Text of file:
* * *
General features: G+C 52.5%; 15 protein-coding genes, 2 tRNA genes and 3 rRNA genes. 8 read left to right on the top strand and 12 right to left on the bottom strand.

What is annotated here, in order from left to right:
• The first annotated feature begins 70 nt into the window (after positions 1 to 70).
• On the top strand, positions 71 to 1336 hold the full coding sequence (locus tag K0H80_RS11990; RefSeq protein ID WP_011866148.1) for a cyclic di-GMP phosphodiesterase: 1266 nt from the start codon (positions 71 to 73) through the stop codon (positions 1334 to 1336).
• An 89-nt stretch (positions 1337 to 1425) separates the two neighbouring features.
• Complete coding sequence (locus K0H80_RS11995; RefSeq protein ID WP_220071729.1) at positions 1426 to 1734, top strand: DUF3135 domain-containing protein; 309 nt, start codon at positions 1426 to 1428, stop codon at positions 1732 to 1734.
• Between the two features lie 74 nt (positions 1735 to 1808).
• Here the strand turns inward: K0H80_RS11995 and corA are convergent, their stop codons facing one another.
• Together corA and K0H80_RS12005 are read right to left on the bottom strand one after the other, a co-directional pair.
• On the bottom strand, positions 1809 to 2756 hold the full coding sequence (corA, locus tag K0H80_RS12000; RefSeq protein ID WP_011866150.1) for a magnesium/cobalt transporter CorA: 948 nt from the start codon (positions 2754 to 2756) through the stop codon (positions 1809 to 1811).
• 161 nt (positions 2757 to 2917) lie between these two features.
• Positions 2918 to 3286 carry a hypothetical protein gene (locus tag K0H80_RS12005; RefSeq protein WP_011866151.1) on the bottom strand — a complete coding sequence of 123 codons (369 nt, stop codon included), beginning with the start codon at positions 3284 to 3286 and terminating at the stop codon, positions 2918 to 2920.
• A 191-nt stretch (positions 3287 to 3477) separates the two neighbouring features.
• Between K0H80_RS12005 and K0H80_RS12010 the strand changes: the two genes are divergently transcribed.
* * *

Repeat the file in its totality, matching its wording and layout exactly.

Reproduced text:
General features: G+C 52.5%; 15 protein-coding genes, 2 tRNA genes and 3 rRNA genes. 8 read left to right on the top strand and 12 right to left on the bottom strand.

What is annotated here, in order from left to right:
• The first annotated feature begins 70 nt into the window (after positions 1 to 70).
• On the top strand, positions 71 to 1336 hold the full coding sequence (locus tag K0H80_RS11990; RefSeq protein ID WP_011866148.1) for a cyclic di-GMP phosphodiesterase: 1266 nt from the start codon (positions 71 to 73) through the stop codon (positions 1334 to 1336).
• An 89-nt stretch (positions 1337 to 1425) separates the two neighbouring features.
• Complete coding sequence (locus K0H80_RS11995; RefSeq protein ID WP_220071729.1) at positions 1426 to 1734, top strand: DUF3135 domain-containing protein; 309 nt, start codon at positions 1426 to 1428, stop codon at positions 1732 to 1734.
• Between the two features lie 74 nt (positions 1735 to 1808).
• Here the strand turns inward: K0H80_RS11995 and corA are convergent, their stop codons facing one another.
• Together corA and K0H80_RS12005 are read right to left on the bottom strand one after the other, a co-directional pair.
• On the bottom strand, positions 1809 to 2756 hold the full coding sequence (corA, locus tag K0H80_RS12000; RefSeq protein ID WP_011866150.1) for a magnesium/cobalt transporter CorA: 948 nt from the start codon (positions 2754 to 2756) through the stop codon (positions 1809 to 1811).
• 161 nt (positions 2757 to 2917) lie between these two features.
• Positions 2918 to 3286 carry a hypothetical protein gene (locus tag K0H80_RS12005; RefSeq protein WP_011866151.1) on the bottom strand — a complete coding sequence of 123 codons (369 nt, stop codon included), beginning with the start codon at positions 3284 to 3286 and terminating at the stop codon, positions 2918 to 2920.
• A 191-nt stretch (positions 3287 to 3477) separates the two neighbouring features.
• Between K0H80_RS12005 and K0H80_RS12010 the strand changes: the two genes are divergently transcribed.